Tuesday Bantering: Snider, Drabek, Arencibia

Doesn't it look wonderful in Florida, why am I not there? Credit: Andrew Weber-US PRESSWIRE

Good Morning, I hope the weather is better where you are. We've had a huge dump of snow over the last couple of days. More snow than we've had all winter. People keep saying 'it's so pretty'. No it isn't. Snow in December is pretty. Snow in March is depressing. I've really been thinking about how nice it would be to watch a week or two of spring training in Florida.

This morning Keith Law wrote about six prospects who had a tough 2011 but, he thinks will be better in the future (insider subscription needed). There are two Jays in the list, I'm sure you can guess who they are.

On Travis Snider he said:

Snider hasn't been good in various big-league trials over the past three years, but he's also never had a full season without the risk of demotion if he didn't perform in fairly short order, a situation that may still not exist with Eric Thames available to take Snider's place.... (he) is now starting his hands lower, just above his waist, far enough back that he needs just a small trigger to load. This should allow him to drive the ball better, reducing the number of times he gets on top of it and hits it into the ground, and could give him more time to react to a breaking ball. I hate giving up on a player who's healthy, performed all the way up the ladder, and doesn't have a tangible reason for failure like a mechanically unsound swing or horrible plate discipline, which is why I'm including Snider in this list. And, yes, you could also include Colby Rasmus here as well, especially since the Jays have worked on calming down his lower half.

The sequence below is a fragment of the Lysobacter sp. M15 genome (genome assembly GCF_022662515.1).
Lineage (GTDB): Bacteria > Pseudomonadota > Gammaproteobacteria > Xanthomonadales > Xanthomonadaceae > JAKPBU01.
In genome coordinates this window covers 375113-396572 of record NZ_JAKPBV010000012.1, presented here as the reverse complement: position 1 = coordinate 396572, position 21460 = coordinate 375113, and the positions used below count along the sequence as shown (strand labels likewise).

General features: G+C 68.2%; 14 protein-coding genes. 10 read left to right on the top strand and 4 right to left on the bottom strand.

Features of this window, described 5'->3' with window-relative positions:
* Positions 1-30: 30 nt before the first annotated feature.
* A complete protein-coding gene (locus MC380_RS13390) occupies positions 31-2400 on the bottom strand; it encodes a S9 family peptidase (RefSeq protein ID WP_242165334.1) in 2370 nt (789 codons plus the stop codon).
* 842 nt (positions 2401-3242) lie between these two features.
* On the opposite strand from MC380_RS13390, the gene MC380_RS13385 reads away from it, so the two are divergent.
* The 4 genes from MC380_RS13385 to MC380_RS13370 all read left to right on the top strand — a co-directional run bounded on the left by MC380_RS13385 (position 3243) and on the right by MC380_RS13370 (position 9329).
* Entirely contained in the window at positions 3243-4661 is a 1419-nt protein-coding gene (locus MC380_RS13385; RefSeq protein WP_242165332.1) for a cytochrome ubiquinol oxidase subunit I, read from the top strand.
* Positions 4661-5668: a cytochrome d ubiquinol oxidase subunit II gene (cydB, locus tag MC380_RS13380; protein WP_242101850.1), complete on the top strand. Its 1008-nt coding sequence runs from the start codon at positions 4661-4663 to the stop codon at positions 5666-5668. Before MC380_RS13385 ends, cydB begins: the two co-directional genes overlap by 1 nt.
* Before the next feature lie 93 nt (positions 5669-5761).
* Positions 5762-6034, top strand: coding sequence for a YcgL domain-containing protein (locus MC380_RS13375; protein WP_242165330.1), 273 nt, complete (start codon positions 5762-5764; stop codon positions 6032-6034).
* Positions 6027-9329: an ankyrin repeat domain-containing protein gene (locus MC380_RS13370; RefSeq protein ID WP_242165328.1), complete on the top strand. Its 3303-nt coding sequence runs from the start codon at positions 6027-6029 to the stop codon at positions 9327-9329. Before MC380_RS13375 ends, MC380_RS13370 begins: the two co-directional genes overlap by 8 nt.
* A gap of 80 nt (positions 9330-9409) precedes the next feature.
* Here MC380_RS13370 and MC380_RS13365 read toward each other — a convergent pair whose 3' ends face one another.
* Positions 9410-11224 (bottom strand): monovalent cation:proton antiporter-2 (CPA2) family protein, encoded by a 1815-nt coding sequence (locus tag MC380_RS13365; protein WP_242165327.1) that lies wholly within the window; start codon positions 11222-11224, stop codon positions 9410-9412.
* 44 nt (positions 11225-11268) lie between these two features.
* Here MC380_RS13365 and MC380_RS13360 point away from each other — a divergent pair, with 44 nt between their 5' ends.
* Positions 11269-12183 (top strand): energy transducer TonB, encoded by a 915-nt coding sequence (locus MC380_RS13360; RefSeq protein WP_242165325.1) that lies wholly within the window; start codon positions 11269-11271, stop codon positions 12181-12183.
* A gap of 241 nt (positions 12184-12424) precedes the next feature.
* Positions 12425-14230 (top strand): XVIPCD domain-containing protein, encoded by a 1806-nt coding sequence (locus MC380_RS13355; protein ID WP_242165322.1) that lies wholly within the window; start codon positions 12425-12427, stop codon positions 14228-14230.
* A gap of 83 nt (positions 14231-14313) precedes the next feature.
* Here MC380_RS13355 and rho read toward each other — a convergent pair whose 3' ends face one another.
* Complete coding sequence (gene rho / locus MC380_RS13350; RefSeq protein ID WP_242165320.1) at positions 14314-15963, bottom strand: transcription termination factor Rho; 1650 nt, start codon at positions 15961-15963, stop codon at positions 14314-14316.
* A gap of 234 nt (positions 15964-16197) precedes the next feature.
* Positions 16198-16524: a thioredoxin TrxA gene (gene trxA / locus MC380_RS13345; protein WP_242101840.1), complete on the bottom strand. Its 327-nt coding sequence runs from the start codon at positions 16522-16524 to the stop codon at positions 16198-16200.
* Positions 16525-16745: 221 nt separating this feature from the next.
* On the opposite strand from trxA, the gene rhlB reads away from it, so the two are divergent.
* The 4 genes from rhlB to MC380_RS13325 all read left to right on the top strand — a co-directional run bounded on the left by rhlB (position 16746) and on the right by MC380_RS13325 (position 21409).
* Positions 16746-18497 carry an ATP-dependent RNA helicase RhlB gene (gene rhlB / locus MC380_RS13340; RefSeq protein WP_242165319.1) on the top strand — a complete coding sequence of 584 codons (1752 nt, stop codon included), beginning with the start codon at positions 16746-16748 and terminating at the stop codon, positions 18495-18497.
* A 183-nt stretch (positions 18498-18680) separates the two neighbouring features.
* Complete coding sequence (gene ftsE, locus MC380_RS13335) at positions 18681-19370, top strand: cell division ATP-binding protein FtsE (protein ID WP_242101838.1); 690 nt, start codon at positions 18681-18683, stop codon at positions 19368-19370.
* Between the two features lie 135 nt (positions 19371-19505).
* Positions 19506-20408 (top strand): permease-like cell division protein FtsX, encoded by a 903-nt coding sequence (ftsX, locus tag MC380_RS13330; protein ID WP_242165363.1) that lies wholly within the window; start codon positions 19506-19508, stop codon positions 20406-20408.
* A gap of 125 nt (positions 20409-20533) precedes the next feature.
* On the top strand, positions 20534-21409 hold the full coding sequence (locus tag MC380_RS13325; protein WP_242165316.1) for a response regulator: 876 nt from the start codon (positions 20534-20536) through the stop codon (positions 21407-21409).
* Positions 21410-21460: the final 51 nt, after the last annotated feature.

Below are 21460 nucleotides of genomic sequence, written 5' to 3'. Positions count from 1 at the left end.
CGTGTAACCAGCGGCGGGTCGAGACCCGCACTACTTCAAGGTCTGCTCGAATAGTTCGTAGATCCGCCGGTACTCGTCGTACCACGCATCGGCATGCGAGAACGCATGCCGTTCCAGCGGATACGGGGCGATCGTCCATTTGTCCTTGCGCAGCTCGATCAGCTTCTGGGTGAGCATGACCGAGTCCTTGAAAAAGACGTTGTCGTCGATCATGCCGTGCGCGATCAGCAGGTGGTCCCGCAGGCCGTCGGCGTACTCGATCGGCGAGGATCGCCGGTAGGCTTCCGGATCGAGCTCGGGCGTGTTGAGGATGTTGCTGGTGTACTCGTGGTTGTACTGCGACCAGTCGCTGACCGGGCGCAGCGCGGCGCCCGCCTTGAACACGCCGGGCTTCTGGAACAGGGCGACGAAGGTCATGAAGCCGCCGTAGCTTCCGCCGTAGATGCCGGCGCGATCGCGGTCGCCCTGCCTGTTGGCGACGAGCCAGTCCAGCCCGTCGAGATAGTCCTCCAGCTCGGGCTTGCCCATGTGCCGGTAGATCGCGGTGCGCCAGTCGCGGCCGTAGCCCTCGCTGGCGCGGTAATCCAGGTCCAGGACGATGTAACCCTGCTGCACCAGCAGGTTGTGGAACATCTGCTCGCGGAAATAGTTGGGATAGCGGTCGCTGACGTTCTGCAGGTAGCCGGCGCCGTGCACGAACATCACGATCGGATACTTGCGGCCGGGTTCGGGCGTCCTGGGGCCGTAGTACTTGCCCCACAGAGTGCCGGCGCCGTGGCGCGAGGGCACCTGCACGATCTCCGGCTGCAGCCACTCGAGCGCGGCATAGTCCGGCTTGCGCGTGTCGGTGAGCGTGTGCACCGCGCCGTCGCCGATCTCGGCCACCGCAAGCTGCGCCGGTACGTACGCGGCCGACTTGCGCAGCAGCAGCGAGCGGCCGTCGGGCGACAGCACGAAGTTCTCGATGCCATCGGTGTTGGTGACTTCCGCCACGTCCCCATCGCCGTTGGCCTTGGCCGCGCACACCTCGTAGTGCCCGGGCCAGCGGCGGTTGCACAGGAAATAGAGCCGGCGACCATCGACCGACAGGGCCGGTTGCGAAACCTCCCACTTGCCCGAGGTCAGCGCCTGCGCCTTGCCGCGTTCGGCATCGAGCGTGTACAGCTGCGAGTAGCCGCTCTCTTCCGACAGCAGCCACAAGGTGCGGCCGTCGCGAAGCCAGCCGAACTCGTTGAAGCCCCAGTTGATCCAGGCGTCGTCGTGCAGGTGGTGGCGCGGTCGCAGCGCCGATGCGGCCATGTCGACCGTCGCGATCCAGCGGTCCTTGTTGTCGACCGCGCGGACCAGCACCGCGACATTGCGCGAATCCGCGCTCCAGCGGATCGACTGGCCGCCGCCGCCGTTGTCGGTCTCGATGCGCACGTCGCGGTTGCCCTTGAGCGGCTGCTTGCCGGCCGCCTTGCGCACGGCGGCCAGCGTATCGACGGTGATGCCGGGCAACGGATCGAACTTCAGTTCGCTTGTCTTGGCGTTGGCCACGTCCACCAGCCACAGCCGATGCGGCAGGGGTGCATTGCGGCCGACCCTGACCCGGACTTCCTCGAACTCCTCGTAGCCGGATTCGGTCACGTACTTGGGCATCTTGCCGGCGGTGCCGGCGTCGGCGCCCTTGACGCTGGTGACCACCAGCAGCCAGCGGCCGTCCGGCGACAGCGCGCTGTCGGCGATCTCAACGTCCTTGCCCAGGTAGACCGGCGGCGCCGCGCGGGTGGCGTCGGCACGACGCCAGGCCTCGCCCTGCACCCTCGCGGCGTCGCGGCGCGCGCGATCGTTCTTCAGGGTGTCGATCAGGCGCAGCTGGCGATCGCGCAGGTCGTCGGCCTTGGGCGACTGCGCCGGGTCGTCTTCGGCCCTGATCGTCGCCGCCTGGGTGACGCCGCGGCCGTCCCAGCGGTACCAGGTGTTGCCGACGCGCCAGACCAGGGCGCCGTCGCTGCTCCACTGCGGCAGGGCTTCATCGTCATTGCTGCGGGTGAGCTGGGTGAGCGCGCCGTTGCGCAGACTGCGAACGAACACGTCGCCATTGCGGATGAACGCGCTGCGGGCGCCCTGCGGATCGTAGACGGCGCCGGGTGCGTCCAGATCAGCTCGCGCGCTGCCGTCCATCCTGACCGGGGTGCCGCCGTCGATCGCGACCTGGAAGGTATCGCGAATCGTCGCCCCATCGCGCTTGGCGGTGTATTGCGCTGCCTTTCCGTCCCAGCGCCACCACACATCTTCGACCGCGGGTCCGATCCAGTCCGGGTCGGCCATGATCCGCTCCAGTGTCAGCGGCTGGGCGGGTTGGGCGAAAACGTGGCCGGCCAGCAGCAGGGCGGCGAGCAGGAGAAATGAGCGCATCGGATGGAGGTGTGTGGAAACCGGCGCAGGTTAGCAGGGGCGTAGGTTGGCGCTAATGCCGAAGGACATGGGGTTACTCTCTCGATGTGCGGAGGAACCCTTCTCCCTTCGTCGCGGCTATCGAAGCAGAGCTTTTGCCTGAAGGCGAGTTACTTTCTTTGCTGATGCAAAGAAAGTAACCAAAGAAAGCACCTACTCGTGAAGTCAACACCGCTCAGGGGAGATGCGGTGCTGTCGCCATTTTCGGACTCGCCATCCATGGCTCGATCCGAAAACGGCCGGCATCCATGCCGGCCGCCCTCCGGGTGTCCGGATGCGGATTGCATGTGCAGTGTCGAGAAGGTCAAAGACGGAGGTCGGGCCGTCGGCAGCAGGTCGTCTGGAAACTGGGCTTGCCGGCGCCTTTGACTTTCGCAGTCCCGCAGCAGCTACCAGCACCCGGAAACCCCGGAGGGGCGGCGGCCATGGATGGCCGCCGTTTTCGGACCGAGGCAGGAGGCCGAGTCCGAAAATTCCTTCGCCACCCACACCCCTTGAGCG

I think if you were looking for a text book example of how not to treat a top prospect, you don't have to look any further than Travis. I keep hoping they they will finally give the starter job and tell him that he doesn't have to worry, it is his for the season, but I don't see any sign that they are about to do that.

On Kyle Drabek:

Drabek was never a control artist coming up through the minors, but nothing in his history indicated that he'd be as wild -- and I don't mean effectively wild, either -- as he was last year (6.3 walks per nine), as early struggles led him to overthrow, which led him to pull himself offline, throw fewer strikes, and struggle even more. Drabek didn't lose velocity, but the overthrowing cost him command and flattened out his slider, while his curveball -- his best pitch in the minors -- became almost a weapon of last resort. The Blue Jays have been working with Drabek on keeping his delivery on line to the plate and keeping himself calm on the mound, but they might also need to tinker with his pitch selection and get him throwing that plus breaking ball more. They might have to send Drabek to the minors -- I'd consider Double-A New Hampshire rather than sending him to Las Vegas and the extreme hitters' park where the Jays' Triple-A affiliate plays -- to let him continue to work on keeping his delivery under control, but I'm cautiously optimistic that he'll succeed enough to let the quality of his stuff take over.

The trouble for Kyle is that there are a dozen or so really good prospects right behind him in the Jays' system. He's going to have to show that he can figure it out quickly or he might lose his window to make the rotation with Toronto. It will be interesting to see if Kyle is the guy the Jays turn to this year, when/if one of the starting 5 falter or go down with an injury.

John Lott in the National Post tells us that J.P. Arencibia has figured out that maybe trying to play through a hand injury wasn't the best idea:

"I couldn't finish my swing, but I wanted to be out there every day," he said. "I wanted to catch. I don't like being out. So stubbornly, I wanted to be out there.

"Maybe I've learned it would be better to take a couple days off instead of saying I'm ready to go. Catching with a cast and hitting with a cast isn't fun."

We've seen this a few times, 3 years ago Vernon Wells had a terrible year and then, after the season, he has surgery on his wrist. Playing hurt might seem like you are helping the team, but if you can't hit, it isn't helping.

I really don't see why this should be put on the player's shoulders though, shouldn't the manager be able to go over to the player and say 'hey, we love you and all, but you aren't helping us right now. Take a couple of weeks off. When you are ready to come back, your job will be waiting for you. We need you healthy'

We'll have a GameThread up for this afternoon's game against the Phillies. Come on back for that.

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